[texhax] TeX Queries (2): Artificial Break

Paul Stanley paulrichardstanley at gmail.com
Wed Jul 18 06:33:08 CEST 2012

 > How can the declared width be less than the real width?

The "declared width" is independent of the shape of the glyph.  It 
also takes side bearings into account.  Its sole purpose is to tell 
where to place the next glyph.  Thus it's also called "advance 
width". BTW, it refers to the baseline, not to a 
rectangle.  Therefore, if a font is slanted, extra space is needed 
between the last slanted glyph and the next upright glyph.

There is no canvas limiting the size of a glyph because a glyph 
description is a mathematical construct rather than something 
physical.  Glyph descriptions can even have negative coordinates 
(required for descenders, at least).  The only limitation is that 
coordinate pairs in Type1 and TrueType fonts are integer numbers with 
a limited range.

I suppose on the computer screen the painting-on-a-canvas analogy 
would translate as a rectangular area containing the glyph.  I was 
under the impression that the declared (or advanced)width measured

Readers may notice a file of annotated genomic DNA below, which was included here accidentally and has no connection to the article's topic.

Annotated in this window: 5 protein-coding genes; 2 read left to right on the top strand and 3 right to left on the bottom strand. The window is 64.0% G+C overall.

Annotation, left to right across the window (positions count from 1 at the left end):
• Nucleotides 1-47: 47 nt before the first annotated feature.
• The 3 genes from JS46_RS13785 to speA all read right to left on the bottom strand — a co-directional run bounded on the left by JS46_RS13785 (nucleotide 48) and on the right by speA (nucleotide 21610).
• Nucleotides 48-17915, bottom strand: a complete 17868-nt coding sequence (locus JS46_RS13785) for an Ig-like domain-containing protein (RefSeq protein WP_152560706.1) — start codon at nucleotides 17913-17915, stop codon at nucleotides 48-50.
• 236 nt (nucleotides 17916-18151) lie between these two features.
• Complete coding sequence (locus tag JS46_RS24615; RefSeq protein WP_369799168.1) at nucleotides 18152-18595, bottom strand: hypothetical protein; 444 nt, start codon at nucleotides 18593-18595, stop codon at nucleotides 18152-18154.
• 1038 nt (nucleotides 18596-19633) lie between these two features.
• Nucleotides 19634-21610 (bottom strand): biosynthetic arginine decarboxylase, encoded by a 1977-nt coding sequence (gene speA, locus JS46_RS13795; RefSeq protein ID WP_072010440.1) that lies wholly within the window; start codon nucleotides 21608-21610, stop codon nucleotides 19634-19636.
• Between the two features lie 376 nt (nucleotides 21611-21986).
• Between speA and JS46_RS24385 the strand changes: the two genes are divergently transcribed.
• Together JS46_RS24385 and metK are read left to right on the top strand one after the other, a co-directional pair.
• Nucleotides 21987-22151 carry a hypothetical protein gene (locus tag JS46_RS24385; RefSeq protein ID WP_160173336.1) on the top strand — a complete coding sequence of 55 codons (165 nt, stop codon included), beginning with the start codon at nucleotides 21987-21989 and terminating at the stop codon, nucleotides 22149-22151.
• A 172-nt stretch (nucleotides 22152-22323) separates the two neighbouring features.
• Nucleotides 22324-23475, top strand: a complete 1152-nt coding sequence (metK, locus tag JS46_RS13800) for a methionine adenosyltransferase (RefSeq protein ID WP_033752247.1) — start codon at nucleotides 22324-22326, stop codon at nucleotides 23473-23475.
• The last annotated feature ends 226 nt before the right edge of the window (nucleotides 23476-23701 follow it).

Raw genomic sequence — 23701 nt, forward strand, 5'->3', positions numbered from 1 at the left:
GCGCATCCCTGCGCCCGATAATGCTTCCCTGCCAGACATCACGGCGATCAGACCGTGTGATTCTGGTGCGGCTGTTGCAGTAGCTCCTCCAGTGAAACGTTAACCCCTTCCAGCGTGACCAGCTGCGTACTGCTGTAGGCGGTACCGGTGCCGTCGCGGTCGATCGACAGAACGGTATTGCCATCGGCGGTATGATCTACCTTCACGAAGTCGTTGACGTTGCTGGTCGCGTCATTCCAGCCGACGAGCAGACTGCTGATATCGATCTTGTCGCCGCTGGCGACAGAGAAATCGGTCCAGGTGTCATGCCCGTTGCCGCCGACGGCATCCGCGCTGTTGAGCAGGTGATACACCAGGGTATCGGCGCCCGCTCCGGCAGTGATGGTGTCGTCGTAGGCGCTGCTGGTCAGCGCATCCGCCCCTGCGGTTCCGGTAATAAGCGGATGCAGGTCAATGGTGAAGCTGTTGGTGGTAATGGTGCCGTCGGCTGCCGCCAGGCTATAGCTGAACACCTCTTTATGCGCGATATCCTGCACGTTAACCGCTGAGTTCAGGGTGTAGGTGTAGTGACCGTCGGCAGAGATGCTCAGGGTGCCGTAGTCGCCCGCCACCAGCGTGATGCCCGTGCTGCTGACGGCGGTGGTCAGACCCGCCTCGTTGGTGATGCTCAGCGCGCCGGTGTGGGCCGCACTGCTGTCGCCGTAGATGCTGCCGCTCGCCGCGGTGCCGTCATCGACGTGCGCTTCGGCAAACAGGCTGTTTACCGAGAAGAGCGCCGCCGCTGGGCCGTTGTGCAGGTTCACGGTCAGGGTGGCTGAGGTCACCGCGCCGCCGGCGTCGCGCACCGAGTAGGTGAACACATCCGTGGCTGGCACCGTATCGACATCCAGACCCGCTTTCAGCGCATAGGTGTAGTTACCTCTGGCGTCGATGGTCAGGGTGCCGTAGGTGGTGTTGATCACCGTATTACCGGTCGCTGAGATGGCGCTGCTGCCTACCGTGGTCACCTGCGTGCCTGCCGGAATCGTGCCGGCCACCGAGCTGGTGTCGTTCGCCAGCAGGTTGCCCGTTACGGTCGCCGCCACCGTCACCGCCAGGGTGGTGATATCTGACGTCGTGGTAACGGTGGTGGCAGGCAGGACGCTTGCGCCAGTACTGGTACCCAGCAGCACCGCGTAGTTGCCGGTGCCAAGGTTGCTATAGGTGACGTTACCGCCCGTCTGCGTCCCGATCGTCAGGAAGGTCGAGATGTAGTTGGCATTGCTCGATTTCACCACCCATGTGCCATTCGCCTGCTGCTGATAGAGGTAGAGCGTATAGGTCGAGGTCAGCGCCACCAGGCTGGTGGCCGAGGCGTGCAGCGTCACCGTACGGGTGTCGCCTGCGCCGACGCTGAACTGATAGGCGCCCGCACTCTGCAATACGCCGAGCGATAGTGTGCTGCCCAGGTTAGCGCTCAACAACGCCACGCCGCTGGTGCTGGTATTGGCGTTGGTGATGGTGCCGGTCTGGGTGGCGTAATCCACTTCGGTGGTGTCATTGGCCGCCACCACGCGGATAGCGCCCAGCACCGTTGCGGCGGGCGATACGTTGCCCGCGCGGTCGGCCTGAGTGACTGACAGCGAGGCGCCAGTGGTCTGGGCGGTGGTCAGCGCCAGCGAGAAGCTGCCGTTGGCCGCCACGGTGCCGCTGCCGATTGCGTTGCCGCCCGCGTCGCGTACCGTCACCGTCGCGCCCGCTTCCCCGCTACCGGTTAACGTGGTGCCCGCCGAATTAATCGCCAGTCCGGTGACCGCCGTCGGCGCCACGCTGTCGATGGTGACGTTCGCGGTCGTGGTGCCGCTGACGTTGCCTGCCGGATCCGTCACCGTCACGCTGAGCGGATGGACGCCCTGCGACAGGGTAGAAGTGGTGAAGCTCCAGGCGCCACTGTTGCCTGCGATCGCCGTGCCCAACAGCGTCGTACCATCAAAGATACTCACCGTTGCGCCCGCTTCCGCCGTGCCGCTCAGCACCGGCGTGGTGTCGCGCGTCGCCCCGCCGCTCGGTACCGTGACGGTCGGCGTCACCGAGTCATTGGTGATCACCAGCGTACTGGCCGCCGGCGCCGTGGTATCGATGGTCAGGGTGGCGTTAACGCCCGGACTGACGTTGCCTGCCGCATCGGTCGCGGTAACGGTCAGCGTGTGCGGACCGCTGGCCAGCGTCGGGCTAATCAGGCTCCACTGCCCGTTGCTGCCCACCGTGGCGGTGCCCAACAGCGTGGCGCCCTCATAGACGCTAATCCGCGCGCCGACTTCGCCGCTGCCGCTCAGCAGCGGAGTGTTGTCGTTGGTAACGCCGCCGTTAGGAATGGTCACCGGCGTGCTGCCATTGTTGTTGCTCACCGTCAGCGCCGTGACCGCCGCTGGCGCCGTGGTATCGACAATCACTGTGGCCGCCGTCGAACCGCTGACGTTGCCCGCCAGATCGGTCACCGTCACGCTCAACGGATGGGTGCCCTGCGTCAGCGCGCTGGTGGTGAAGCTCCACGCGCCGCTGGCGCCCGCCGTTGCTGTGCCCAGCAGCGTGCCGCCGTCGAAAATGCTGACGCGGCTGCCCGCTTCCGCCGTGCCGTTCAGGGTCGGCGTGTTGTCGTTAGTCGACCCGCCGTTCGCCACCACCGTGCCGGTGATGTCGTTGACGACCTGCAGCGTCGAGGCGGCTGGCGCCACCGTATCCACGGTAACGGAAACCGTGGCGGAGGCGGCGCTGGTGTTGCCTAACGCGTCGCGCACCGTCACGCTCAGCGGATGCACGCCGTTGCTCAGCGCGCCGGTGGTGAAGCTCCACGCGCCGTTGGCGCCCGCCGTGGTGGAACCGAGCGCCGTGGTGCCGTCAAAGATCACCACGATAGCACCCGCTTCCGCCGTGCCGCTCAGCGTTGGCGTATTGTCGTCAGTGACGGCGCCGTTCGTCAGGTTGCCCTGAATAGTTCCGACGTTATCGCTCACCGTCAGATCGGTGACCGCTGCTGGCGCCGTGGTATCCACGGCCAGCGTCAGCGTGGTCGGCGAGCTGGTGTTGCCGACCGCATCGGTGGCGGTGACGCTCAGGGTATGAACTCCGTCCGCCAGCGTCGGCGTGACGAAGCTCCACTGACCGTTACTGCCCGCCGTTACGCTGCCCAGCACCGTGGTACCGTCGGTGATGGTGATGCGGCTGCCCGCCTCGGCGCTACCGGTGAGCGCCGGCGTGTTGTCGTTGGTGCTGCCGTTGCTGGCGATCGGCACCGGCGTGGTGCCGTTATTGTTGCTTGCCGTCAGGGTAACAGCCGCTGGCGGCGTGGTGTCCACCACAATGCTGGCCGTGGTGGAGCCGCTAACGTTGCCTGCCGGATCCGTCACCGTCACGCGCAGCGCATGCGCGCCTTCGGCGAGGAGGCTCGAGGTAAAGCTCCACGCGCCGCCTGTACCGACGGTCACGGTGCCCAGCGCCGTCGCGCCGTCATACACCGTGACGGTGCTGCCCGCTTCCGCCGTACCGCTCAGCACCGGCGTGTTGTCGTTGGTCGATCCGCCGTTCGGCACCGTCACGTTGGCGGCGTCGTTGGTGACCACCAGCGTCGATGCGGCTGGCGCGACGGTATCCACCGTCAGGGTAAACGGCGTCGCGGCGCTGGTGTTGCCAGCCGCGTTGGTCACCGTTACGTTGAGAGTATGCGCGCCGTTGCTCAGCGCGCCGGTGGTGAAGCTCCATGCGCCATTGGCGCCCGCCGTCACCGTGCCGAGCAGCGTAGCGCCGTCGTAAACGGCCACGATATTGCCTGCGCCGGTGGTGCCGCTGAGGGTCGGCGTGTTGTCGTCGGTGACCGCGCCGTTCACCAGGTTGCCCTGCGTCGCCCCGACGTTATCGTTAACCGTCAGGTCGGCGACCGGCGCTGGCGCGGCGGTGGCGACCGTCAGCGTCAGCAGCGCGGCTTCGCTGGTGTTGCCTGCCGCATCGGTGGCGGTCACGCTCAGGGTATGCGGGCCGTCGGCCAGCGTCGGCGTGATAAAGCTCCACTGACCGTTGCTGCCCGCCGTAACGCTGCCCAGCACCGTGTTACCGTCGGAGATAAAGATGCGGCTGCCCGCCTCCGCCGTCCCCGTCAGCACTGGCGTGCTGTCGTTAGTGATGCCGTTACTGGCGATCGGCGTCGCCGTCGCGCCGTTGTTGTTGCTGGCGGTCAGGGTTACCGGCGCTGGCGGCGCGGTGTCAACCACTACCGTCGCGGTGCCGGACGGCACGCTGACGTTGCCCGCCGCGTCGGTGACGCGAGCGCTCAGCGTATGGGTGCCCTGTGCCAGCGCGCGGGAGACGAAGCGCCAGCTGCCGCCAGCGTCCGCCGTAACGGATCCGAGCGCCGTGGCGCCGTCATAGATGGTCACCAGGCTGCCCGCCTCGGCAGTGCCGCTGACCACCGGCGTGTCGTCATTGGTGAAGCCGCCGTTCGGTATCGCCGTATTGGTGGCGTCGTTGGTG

the distance between the two sides of this rectangle.  As it only 
measures a portion of the line occupied by the glyph at the baseline 
(including the side bearings) the canvas analogy is a bit misleading. 
Actually, more than just a bit.

Are descenders glyphs that *descend* below the baseline?

You are wondering why the physical width of an "f" exceeds advance 
width in some fonts.  The reason is that if you derive the advance 
width from the bounding box of the glyph shape, you need zillions of 
kerning pairs.  An "f" is usually followed by another lowercase 
character.  If the latter is an "i" or "l", ligatures are used 
anyway. In all other cases it's fine that the bow of the "f" 
surmounts the following glyph.  If an "f" is followed by an uppercase 
letter, kerning has to be applied, of course.

Just to confirm, does kerning concerns both the adding and 
subtracting from the advanced width of the glyph?

Could you please elaborate why many more kerning pairs would be 
needed?  I'm not sure if i understand the problem.

Fonts are usually optimized to work with the least amount of kerning 
pairs.  Font designers also have to take into account that Microsoft 
refuses to support kerning in Type1 fonts at all, deliberately.

yes, kerning pairs can be an accessibility pain in the ... They are 
either invisible to the screen reader or show up as strange control 
characters (which comes to the same thing).

Many thanks,

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